Evaluating the Impact of Computerized Provider Order Entry on Medical Students Training at Bedside: A Randomized Controlled Trial

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Computerized provider order entry (CPOE) systems have become more widespread in University hospitals where medical students first encounter them in their clinical rotations. However, there are very few studies to show how the CPOE systems are affecting the training of the medical students.[1] The paper is an attempt to find out how much the CPOE systems are affecting the training.


The study was conducted in the Georges Pompidou European Hospital. Chief residents from Cardiology, Immunology and Internal Medicine participated in the study. Medical students in their last undergraduate year also participated in the study. The main outcome to look for was an increase of knowledge by the students. The residents and students were given a 57 items short open answers questionnaire to fill. The students also filled out a 27 items satisfaction questionnaire at the end of rotations. Statistics using ANOVA, intra-class correlations coefficients, and other tools were used for analysis of the results of the questionnaire and other data to assist in comparison of data. A control group and a test group were used.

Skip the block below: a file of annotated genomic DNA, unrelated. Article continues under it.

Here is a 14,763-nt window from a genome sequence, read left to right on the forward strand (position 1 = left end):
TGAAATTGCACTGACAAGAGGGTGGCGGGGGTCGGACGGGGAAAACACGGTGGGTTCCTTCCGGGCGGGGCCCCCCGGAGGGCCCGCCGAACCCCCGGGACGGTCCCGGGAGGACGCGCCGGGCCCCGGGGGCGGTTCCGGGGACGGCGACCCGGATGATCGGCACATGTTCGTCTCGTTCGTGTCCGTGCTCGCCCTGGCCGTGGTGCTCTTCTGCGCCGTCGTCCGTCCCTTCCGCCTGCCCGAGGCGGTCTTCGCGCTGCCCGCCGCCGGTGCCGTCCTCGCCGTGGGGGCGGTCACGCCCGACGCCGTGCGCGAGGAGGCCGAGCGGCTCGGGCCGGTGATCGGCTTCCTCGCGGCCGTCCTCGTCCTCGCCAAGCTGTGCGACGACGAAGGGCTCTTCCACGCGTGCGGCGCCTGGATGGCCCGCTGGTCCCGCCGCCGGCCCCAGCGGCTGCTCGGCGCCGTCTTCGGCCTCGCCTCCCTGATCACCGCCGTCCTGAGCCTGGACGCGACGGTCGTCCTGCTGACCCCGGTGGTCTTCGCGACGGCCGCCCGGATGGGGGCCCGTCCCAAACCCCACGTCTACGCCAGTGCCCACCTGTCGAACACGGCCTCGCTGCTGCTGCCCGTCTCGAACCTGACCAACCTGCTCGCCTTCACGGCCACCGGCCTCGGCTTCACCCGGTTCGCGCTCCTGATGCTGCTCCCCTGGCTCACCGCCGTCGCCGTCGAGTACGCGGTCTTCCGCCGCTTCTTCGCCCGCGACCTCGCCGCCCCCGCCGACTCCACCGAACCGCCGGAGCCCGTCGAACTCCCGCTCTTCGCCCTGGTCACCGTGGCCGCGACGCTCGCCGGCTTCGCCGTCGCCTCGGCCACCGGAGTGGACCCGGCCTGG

The control group had test results that went from 69.87 to 80.98.[1] The test group had test results that went from 64.60 to 78.11.[1] Using what was known as bivariate analysis, the increase in test results were not statistically significant.


Students from all the groups showed an increase in knowledge but there wasn’t a noticeable difference between the groups. The small increase in knowledge has a multitude of explanations. Along with a discussion of the knowledge is statements about all of the factors that may have affected the knowledge outcome, ranging from how the chief residents affected the students to how the CPOEs themselves affected the students.[1]


This paper is really interesting and talks about a topic that has been relatively untouched. The paper uses statistic measures to help understand CPOEs in medical training; the paper also acts as a nice gateway to seeing the results of CPOEs in medical training.

Interestingly, there is also a review article that investigated how effective CDSSs could help improve healthcare quality through a systemic literature review. The results are strikingly similar to this study, which CDSSs almost had no effects on achieving these desired clinical outcomes such as improved care quality and patient safety with effectiveness and efficiency [2].

Related Articles

1. Computerized Provider Order Entry Reduces Length of Stay in a Community Hospital.


  1. 1.0 1.1 1.2 1.3 Wack, M., Puymirat, E., Ranque, B., Georgin-Lavialle, S., Pierre, I., Tanguy, A., … Avillach, P. (2015). Evaluating the Impact of Computerized Provider Order Entry on Medical Students Training at Bedside: A Randomized Controlled Trial. PLoS One, 10(9). http://doi.org/10.1371/journal.pone.0138094
  2. Bouaud, J. & Lamy, J.B. A 2014 medical informatics perspective on clinical decision support systems: do we hit the ceiling of effectiveness? Yearbook of Medical Informatics, 9 (1), 163-166.